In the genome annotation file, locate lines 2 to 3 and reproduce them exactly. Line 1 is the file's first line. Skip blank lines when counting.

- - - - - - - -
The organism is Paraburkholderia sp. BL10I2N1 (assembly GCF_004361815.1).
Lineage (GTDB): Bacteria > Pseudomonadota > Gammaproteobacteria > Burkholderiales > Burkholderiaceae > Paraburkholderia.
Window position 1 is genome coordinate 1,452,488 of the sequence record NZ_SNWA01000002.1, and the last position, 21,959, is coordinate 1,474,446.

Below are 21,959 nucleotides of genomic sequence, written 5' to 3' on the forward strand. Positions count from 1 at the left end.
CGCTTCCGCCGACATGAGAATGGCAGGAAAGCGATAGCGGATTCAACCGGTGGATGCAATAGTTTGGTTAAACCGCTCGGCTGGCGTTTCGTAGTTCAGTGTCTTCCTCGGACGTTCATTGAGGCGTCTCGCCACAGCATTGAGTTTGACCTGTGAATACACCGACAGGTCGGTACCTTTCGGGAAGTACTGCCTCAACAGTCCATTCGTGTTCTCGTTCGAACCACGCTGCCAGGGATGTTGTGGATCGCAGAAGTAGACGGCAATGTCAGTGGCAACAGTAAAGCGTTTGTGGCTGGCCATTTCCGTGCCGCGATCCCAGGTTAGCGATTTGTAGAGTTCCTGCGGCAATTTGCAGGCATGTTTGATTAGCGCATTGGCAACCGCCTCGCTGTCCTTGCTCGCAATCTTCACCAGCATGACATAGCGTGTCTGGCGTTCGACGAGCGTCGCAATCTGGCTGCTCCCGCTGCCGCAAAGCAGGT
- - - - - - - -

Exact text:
Lineage (GTDB): Bacteria > Pseudomonadota > Gammaproteobacteria > Burkholderiales > Burkholderiaceae > Paraburkholderia.
Window position 1 is genome coordinate 1,452,488 of the sequence record NZ_SNWA01000002.1, and the last position, 21,959, is coordinate 1,474,446.